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These days, you don't necessarily need to visit a bank branch to open a bank account. Many banks now let you handle the process entirely online. This enables you to set up an account from the comfort of your home at any time of the day.
When opening a bank account online, you'll generally need to supply identification and other information about yourself just like you would at a brick-and-mortar bank branch. Once you finish the process, you'll normally enjoy benefits such as around-the-clock account access, automated bill-paying capabilities, speedy transfers and mobile check deposits.
Follow along to learn more about opening a bank account online.
What You Need to Open a Bank Account Online
Typically, you must be at least 18 years old and a legal resident of the U.S. to open a bank account online. You'll be asked to provide personal data when you're filling out an account application. The information or documents you might need include:
- Contact information, such as name, address, phone number and email address
- Social Security number or individual taxpayer identification number
- Valid government-issued photo ID, such as a driver's license, passport or military ID
- Second form of ID, such as a Social Security card, a bill with your name and address on it or a birth certificate
You may also need money on hand to open the account, such as an initial deposit of $25 to $100. You could provide a bank account number or debit card number to make the initial deposit, or you might be able to provide a check or money order. Some banks don't require a minimum deposit.
Banks and Credit Unions That Let You Open an Account Online
A number of banks in the U.S. allow you to open a bank account entirely online. They include:
- Axos Bank
- Bank Five
- Bank of America
- BBVA USA
- Chase Bank
- Discover Bank
- Green Dot Bank
- Synchrony Bank
- TD Bank
- U.S. Bank
Many credit unions also let you open an account online. They include:
- Alliant Credit Union
- American Airlines Federal Credit Union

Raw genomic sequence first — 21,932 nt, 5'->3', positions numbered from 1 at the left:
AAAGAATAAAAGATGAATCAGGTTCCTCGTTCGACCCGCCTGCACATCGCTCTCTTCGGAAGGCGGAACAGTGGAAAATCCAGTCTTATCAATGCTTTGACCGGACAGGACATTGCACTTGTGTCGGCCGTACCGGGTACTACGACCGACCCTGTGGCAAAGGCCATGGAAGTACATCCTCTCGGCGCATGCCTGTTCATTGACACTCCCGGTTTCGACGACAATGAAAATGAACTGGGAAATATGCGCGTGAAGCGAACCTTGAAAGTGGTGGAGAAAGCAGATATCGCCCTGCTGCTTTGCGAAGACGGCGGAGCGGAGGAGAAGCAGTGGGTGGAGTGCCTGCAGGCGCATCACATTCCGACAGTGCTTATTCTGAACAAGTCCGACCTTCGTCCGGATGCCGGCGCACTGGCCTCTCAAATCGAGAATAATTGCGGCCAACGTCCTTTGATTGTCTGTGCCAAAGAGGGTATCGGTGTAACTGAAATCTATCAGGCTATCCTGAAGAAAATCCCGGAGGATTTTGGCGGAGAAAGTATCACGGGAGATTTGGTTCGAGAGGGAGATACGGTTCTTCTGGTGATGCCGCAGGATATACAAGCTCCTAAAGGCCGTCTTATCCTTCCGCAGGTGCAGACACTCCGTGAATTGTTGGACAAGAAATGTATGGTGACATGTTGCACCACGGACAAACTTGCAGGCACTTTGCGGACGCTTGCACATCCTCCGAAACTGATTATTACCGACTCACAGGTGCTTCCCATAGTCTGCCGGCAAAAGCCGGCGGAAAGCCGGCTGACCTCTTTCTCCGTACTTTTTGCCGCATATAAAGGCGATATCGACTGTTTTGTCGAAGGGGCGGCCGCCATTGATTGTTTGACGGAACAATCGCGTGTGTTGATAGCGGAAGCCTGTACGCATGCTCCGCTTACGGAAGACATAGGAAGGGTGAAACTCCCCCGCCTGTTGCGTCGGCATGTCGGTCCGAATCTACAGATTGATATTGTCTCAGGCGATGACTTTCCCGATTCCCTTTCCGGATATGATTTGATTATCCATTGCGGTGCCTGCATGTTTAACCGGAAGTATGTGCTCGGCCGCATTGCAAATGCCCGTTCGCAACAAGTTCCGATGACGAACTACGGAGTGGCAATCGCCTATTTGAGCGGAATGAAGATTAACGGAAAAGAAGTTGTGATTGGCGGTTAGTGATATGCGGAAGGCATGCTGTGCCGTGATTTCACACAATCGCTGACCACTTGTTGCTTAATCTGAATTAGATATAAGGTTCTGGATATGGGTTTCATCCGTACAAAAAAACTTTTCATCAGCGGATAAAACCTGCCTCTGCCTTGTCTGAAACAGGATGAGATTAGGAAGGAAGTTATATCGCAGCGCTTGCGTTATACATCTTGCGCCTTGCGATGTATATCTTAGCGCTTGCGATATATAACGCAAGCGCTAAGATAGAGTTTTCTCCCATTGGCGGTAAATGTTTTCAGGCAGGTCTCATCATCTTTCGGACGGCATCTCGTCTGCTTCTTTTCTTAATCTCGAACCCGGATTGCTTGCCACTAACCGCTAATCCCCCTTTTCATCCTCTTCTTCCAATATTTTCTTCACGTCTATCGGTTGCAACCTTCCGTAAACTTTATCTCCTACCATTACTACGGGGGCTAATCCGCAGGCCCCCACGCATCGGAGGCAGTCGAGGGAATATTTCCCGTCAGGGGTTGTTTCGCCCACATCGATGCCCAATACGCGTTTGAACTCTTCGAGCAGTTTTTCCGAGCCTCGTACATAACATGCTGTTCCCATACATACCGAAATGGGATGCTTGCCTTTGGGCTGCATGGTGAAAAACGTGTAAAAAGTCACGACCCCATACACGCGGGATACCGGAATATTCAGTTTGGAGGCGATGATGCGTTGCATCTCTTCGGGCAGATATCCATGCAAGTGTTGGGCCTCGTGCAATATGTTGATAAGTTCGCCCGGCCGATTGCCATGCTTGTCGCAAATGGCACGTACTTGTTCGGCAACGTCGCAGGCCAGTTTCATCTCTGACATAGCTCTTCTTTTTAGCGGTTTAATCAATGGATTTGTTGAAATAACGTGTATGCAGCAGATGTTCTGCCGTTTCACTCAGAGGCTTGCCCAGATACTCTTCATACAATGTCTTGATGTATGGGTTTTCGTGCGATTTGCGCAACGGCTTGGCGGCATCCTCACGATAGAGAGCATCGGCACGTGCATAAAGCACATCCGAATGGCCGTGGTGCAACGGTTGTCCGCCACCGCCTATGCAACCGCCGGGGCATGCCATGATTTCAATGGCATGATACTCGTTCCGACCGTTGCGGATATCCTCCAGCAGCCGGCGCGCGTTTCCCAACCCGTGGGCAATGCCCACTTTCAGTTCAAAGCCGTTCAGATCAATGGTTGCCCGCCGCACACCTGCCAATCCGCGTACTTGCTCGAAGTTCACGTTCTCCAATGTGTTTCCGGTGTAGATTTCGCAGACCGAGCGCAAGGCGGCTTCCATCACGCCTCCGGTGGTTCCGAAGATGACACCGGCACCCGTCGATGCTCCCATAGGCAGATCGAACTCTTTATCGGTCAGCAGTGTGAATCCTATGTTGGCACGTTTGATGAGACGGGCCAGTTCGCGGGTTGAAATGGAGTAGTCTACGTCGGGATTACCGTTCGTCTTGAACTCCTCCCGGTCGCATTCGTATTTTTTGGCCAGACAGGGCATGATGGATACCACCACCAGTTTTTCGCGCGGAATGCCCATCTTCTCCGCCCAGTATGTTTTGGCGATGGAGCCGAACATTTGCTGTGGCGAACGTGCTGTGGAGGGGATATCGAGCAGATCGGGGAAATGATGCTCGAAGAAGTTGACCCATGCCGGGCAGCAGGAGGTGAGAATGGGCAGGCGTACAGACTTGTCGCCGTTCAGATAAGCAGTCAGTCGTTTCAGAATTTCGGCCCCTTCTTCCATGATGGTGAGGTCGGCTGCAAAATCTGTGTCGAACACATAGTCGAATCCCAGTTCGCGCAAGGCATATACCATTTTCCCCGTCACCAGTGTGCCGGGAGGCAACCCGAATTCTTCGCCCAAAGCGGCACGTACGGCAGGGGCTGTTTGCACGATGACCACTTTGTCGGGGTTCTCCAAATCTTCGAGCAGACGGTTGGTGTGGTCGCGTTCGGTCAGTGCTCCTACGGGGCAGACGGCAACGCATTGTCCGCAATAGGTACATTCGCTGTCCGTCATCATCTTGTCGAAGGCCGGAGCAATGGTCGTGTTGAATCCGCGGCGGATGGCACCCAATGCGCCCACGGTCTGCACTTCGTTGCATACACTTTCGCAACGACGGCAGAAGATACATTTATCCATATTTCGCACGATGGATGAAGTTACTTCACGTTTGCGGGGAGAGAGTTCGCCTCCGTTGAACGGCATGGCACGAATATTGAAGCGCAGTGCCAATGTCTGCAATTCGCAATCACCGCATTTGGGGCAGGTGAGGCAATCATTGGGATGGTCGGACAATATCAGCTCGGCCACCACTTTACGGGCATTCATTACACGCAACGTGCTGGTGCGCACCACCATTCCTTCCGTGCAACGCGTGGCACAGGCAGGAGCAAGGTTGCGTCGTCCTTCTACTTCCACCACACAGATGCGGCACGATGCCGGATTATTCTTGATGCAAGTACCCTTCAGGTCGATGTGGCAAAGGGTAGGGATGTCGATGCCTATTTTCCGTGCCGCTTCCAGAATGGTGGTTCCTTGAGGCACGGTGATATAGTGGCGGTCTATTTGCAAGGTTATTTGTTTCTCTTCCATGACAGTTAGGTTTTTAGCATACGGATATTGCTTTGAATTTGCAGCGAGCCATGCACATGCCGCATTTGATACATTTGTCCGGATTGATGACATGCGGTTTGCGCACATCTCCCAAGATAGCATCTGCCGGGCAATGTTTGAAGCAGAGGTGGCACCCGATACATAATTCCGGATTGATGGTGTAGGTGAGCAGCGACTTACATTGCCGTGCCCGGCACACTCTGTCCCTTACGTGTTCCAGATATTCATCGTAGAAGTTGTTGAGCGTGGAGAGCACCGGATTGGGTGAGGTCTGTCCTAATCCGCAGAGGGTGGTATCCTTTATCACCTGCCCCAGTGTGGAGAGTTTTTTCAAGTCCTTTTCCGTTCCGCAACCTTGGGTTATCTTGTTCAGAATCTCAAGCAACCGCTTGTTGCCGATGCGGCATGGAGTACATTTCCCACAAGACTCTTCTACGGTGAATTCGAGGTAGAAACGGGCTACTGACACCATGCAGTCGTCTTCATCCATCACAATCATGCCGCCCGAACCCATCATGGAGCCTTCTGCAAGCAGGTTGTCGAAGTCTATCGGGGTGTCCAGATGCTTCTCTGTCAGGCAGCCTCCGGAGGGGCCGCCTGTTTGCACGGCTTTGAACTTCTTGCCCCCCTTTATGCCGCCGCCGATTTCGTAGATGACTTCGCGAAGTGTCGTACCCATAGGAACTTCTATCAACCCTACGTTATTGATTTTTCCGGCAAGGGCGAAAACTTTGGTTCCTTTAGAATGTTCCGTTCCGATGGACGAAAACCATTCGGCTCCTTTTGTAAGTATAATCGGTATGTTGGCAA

- Navy Federal Credit Union
- PenFed Credit Union
- Randolph-Brooks Federal Credit Union
- San Diego Credit Union
- Teachers Federal Credit Union
- United Nations Federal Credit Union
Types of Bank Accounts
Among the types of bank accounts you might be able to open online are checking, savings and high-yield savings accounts. Here is what each type of account offers.
A checking account is geared toward making purchases and regularly depositing and withdrawing money. Checking accounts give you flexibility in terms of how to pay for goods and services. For instance, you may be able to pay via debit card, paper check, electronic billing or smartphone-based contactless payment. Also, you can take advantage of direct deposit of paychecks and other payments. Traditional checking accounts are normally insured by the Federal Deposit Insurance Corp. (FDIC) or the National Credit Union Administration (NCUA) for up to $250,000.
A savings account is an interest-earning account at a bank, credit union or other financial institution. You typically cannot access money in a savings account as easily to make purchases, which is why many people have both a savings account and a checking account. This type of account enables you to stash cash separately from the checking account you use for everyday expenses. For instance, you might use a savings account as a financial safety net or for an emergency fund. Deposits in a savings account typically are also insured by the FDIC or NCUA up to $250,000.
High-Yield Savings Account
A high-yield savings account is an interest-generating account that offers a higher interest rate on your deposits than you'd find with a traditional savings account. As of September 2021, the typical annual percentage yield (APY) for a traditional savings account stood at 0.06%, according to the FDIC. By contrast, a high-yield savings account can come with an APY of 0.50% or more. Deposits in high-yield savings accounts are also FDIC- or NCUA-insured up to $250,000.
How to Compare Bank Accounts
When shopping for a place to put your money, be sure to check out the following factors:
- Fees: Typical fees might include monthly maintenance fees, service fees and transaction fees.
- Minimum balance requirements: A financial institution may require you to maintain a minimum balance to avoid or decrease fees.
- Branch locations: If you want to conduct business in person, does the bank or credit union have branches you can conveniently visit?
- ATM network: Does the bank or credit union provide access to ATMs near where you live or work? Does the bank or credit union charge ATM fees?
- Interest rate: If the account earns interest, what is the APY?
- Mobile app: Does the bank or credit union offer a mobile app so you can do banking on the go?
- Insurance: Will your deposits be federally insured? Keep in mind that deposits at some financial institutions aren't federally insured.
The Bottom Line
When you're looking at where to open a checking or savings account online, make sure you've got the required documents on hand and you've reviewed what a financial institution does (and does not) offer in terms of products and services. You might even consider establishing an account at an online-only bank, which often charges fewer fees than its traditional counterparts and frequently provides attractive interest rates.